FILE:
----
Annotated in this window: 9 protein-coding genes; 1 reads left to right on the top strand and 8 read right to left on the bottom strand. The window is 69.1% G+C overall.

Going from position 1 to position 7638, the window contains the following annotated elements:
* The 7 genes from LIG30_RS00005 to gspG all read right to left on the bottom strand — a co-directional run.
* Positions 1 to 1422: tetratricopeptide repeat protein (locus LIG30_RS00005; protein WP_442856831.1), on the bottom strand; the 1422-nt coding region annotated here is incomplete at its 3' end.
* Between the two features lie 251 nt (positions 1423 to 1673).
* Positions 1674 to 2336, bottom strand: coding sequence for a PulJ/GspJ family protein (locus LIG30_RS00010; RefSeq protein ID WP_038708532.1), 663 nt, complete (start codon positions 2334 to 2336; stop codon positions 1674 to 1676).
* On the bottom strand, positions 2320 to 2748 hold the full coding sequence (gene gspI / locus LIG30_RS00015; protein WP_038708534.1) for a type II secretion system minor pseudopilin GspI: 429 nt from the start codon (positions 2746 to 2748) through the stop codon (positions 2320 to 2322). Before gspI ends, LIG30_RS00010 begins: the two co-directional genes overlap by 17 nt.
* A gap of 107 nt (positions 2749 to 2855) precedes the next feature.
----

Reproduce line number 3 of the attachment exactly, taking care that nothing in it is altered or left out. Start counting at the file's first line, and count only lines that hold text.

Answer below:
* The 7 genes from LIG30_RS00005 to gspG all read right to left on the bottom strand — a co-directional run.